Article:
I just planted nearly all of my potted things. A pair of very nice African cycads, too big to place in the yard, went to a local botanical garden's plant sale along with a surfeit of big orange bromeliads. Who would've thought they'd proliferate so fast?

Next year's yard surplus may be begonias, notably a fuzzy-leaved variety named Boomer, an effective ground cover thanks to its big leaves.

Posted by: DaveoftheCoonties | April 22, 2009 4:43 PM | Report abuse

Don, Funny Funny. This would mean that I am Plastic Bag Gal.

Mudge, I played recorder in a massed band in grade 6 -- Canadian visitors. We played

O Canada
God Bless America

and the Disney Cinderella song

A Dream is a Wish Your Heart Makes
(When you're fast asleep)....

Forgive me, for I did not know what I was doing.

Posted by: CollegequaParkian | April 22, 2009 4:44 PM | Report abuse

Hee hee, Mudge. I thought you might differ with me on the degree of subtlety involved in that particular torture. In fact, I can't really justify its use in connection with the school recorder recital.

You notice, however, that I'm keeping the memory in the forefront of your mind. Encouraging you to think about it, compare it with other forms of torture, dwell on the details.


Posted by: Ivansmom | April 22, 2009 4:52 PM | Report abuse

Mudge I still might be able to play Beethoven`s Ninth on the recorder - shall I seranade you? Would like to point out I taught myself this song - so you can imagine how lovely it would sound :-)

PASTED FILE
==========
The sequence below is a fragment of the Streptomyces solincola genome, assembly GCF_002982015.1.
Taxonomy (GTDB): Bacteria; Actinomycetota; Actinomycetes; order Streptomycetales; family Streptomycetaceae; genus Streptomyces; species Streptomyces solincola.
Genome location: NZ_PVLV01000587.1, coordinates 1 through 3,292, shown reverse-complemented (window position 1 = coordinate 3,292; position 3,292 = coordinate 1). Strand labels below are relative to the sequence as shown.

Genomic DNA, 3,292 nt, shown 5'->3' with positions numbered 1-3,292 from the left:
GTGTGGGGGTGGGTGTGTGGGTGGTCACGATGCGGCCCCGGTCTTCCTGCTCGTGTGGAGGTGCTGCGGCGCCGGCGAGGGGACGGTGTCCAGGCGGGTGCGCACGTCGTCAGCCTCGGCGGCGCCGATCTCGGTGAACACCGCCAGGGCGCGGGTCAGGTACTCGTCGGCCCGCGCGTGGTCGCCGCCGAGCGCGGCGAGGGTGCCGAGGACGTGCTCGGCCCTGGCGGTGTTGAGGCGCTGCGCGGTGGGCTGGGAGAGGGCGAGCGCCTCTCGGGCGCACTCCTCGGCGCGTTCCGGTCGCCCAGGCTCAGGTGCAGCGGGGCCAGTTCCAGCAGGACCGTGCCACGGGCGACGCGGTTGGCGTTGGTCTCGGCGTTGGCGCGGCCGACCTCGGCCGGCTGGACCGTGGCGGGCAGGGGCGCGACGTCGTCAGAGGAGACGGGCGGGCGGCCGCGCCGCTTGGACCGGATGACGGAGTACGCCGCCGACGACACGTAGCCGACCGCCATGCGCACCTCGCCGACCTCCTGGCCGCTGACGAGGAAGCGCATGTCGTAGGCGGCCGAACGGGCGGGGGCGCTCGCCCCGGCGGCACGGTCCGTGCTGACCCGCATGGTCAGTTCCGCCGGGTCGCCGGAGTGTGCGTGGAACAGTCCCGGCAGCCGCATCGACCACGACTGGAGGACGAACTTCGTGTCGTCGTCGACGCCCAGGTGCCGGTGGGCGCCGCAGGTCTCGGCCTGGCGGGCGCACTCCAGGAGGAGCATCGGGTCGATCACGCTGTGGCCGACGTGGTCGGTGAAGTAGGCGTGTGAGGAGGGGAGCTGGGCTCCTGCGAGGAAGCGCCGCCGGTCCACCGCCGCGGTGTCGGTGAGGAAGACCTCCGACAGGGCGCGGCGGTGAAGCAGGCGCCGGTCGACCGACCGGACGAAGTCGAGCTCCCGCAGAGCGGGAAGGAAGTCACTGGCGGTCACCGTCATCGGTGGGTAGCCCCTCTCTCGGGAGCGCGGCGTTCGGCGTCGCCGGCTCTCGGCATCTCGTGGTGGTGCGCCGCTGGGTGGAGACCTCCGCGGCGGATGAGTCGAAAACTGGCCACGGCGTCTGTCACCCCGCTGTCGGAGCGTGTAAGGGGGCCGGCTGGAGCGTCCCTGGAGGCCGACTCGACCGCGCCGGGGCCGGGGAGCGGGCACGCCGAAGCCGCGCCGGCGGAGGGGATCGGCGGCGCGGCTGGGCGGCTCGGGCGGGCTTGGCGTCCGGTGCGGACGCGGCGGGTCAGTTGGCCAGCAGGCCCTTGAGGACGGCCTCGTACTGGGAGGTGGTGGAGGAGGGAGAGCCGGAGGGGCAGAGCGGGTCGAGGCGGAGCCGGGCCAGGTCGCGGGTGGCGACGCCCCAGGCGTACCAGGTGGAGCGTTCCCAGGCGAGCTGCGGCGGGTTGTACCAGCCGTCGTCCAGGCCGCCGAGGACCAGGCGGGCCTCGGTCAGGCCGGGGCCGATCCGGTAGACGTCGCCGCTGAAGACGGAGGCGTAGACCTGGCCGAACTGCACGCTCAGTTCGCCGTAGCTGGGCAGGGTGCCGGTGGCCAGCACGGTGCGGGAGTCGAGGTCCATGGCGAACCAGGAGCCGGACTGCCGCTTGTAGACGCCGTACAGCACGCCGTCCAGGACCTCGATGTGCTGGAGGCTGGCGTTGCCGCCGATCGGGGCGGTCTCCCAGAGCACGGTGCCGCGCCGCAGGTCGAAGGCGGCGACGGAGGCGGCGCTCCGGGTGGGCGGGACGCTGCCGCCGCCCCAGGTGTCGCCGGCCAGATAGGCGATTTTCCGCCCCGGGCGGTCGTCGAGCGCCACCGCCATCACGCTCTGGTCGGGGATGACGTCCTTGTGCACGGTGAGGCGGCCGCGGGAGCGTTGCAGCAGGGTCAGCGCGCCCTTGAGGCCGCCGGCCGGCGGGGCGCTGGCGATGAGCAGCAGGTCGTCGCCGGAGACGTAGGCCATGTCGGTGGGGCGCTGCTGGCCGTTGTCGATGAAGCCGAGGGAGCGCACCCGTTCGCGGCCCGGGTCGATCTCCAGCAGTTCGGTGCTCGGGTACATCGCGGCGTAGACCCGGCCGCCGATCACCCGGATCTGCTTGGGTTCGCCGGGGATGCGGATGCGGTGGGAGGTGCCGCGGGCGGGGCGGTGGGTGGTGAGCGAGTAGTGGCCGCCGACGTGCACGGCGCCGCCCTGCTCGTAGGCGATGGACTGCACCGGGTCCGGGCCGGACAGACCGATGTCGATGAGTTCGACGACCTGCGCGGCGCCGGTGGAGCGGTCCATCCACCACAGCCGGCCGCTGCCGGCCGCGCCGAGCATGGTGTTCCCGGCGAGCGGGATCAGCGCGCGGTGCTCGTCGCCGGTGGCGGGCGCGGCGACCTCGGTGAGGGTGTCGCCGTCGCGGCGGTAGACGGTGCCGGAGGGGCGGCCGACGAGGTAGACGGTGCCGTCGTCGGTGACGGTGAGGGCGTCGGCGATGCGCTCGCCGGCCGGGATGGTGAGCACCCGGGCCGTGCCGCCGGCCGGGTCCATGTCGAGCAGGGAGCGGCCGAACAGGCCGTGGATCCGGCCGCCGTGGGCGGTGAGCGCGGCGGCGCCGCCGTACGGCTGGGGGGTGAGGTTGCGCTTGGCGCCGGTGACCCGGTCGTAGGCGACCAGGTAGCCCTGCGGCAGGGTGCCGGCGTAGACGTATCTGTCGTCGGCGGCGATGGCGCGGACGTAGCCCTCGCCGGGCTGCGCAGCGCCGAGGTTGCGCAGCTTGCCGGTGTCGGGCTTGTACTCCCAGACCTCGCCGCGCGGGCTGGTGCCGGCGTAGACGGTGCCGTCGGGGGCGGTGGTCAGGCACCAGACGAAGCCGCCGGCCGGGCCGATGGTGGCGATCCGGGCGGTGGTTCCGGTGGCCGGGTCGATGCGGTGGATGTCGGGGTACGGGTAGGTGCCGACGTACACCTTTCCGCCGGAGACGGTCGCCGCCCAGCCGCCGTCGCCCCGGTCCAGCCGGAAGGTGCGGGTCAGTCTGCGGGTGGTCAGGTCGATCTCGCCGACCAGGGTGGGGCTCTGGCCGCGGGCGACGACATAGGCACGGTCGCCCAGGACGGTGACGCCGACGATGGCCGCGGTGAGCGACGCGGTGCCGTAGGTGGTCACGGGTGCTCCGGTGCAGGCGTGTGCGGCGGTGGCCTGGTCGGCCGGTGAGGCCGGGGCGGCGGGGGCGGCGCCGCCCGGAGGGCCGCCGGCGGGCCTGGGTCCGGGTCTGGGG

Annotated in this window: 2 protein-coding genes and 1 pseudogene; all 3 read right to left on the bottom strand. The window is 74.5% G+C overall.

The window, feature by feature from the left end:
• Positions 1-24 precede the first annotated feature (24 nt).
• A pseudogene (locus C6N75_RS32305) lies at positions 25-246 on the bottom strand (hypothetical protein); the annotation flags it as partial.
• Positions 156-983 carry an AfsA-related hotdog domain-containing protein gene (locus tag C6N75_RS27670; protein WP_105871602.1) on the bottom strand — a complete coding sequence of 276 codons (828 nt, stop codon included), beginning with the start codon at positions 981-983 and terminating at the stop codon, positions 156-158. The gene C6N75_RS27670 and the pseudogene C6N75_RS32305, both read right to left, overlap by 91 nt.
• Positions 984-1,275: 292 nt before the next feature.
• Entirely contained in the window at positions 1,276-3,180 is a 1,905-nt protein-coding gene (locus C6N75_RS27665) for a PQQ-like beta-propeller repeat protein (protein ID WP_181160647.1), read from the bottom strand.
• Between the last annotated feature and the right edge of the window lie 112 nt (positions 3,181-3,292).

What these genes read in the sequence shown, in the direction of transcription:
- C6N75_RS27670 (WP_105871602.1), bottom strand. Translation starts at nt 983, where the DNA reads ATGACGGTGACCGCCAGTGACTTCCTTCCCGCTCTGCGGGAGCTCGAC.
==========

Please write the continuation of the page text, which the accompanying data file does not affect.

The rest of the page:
Posted by: dmd2 | April 22, 2009 4:58 PM | Report abuse

LOL both CP and IM.

CP, confession is good for the soul. I hope you feel a little better now. Go and sin no more.

Posted by: Curmudgeon- | April 22, 2009 5:00 PM | Report abuse

Elementary school music concerts are designed to be true tests of the love for a child. If something not carrying your DNA made those noises, you would shoot it just to put it out of its misery.

Posted by: yellojkt | April 22, 2009 5:21 PM | Report abuse

shriekin' D, if your colleague's new inheritance includes old bicycles, some photographs might be enough to induce me to make the trip to Saskatchewan (ever been there!) and help relieve him of those items. Similarly for old cameras. And typewriters.